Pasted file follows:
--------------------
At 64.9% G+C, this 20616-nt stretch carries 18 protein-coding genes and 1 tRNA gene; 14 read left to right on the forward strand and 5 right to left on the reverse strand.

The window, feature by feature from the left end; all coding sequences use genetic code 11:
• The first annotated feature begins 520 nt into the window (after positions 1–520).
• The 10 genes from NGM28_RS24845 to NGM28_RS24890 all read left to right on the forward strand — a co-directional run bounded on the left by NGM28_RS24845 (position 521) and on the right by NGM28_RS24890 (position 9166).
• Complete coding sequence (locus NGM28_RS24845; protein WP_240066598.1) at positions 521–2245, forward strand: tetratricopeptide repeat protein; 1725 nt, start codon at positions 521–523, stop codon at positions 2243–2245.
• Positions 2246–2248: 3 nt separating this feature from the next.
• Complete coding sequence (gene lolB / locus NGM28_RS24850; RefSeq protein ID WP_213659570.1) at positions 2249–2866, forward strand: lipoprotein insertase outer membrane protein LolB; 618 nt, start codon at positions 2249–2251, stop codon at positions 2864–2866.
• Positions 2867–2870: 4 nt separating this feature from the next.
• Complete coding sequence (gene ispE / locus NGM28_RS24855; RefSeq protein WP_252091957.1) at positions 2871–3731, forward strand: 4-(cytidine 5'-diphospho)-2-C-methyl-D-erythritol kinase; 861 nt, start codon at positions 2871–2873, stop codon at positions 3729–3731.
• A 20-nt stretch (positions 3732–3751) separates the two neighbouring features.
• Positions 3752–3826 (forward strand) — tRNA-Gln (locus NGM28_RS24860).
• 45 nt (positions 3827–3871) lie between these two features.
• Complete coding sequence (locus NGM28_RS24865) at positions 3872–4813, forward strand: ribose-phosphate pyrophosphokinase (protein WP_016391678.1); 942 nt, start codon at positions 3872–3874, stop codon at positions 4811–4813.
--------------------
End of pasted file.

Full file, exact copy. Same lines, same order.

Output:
At 64.9% G+C, this 20616-nt stretch carries 18 protein-coding genes and 1 tRNA gene; 14 read left to right on the forward strand and 5 right to left on the reverse strand.

The window, feature by feature from the left end; all coding sequences use genetic code 11:
• The first annotated feature begins 520 nt into the window (after positions 1–520).
• The 10 genes from NGM28_RS24845 to NGM28_RS24890 all read left to right on the forward strand — a co-directional run bounded on the left by NGM28_RS24845 (position 521) and on the right by NGM28_RS24890 (position 9166).
• Complete coding sequence (locus NGM28_RS24845; protein WP_240066598.1) at positions 521–2245, forward strand: tetratricopeptide repeat protein; 1725 nt, start codon at positions 521–523, stop codon at positions 2243–2245.
• Positions 2246–2248: 3 nt separating this feature from the next.
• Complete coding sequence (gene lolB / locus NGM28_RS24850; RefSeq protein ID WP_213659570.1) at positions 2249–2866, forward strand: lipoprotein insertase outer membrane protein LolB; 618 nt, start codon at positions 2249–2251, stop codon at positions 2864–2866.
• Positions 2867–2870: 4 nt separating this feature from the next.
• Complete coding sequence (gene ispE / locus NGM28_RS24855; RefSeq protein WP_252091957.1) at positions 2871–3731, forward strand: 4-(cytidine 5'-diphospho)-2-C-methyl-D-erythritol kinase; 861 nt, start codon at positions 2871–2873, stop codon at positions 3729–3731.
• A 20-nt stretch (positions 3732–3751) separates the two neighbouring features.
• Positions 3752–3826 (forward strand) — tRNA-Gln (locus NGM28_RS24860).
• 45 nt (positions 3827–3871) lie between these two features.
• Complete coding sequence (locus NGM28_RS24865) at positions 3872–4813, forward strand: ribose-phosphate pyrophosphokinase (protein WP_016391678.1); 942 nt, start codon at positions 3872–3874, stop codon at positions 4811–4813.